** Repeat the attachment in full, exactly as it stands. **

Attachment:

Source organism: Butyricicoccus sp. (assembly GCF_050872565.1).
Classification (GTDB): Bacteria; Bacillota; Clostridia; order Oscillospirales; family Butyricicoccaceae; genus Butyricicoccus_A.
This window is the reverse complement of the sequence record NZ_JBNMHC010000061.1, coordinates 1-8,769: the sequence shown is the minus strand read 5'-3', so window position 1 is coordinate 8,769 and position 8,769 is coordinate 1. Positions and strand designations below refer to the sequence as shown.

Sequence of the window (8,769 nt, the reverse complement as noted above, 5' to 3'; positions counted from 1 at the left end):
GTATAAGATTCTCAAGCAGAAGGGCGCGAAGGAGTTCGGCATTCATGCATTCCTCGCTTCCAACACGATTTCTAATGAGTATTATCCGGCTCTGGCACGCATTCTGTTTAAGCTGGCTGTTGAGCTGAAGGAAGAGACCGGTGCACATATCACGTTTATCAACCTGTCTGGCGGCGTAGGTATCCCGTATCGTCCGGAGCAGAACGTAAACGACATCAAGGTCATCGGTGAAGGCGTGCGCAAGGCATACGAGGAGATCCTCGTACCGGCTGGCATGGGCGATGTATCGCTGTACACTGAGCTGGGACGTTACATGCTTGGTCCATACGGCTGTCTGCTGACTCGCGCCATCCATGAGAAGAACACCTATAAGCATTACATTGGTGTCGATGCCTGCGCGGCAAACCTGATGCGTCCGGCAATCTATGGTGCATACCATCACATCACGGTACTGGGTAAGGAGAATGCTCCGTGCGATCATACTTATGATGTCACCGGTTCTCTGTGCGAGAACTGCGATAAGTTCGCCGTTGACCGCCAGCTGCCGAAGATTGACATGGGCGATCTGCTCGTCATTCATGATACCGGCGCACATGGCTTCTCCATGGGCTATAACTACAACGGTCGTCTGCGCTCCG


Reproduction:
Source organism: Butyricicoccus sp. (assembly GCF_050872565.1).
Classification (GTDB): Bacteria; Bacillota; Clostridia; order Oscillospirales; family Butyricicoccaceae; genus Butyricicoccus_A.
This window is the reverse complement of the sequence record NZ_JBNMHC010000061.1, coordinates 1-8,769: the sequence shown is the minus strand read 5'-3', so window position 1 is coordinate 8,769 and position 8,769 is coordinate 1. Positions and strand designations below refer to the sequence as shown.

Sequence of the window (8,769 nt, the reverse complement as noted above, 5' to 3'; positions counted from 1 at the left end):
GTATAAGATTCTCAAGCAGAAGGGCGCGAAGGAGTTCGGCATTCATGCATTCCTCGCTTCCAACACGATTTCTAATGAGTATTATCCGGCTCTGGCACGCATTCTGTTTAAGCTGGCTGTTGAGCTGAAGGAAGAGACCGGTGCACATATCACGTTTATCAACCTGTCTGGCGGCGTAGGTATCCCGTATCGTCCGGAGCAGAACGTAAACGACATCAAGGTCATCGGTGAAGGCGTGCGCAAGGCATACGAGGAGATCCTCGTACCGGCTGGCATGGGCGATGTATCGCTGTACACTGAGCTGGGACGTTACATGCTTGGTCCATACGGCTGTCTGCTGACTCGCGCCATCCATGAGAAGAACACCTATAAGCATTACATTGGTGTCGATGCCTGCGCGGCAAACCTGATGCGTCCGGCAATCTATGGTGCATACCATCACATCACGGTACTGGGTAAGGAGAATGCTCCGTGCGATCATACTTATGATGTCACCGGTTCTCTGTGCGAGAACTGCGATAAGTTCGCCGTTGACCGCCAGCTGCCGAAGATTGACATGGGCGATCTGCTCGTCATTCATGATACCGGCGCACATGGCTTCTCCATGGGCTATAACTACAACGGTCGTCTGCGCTCCG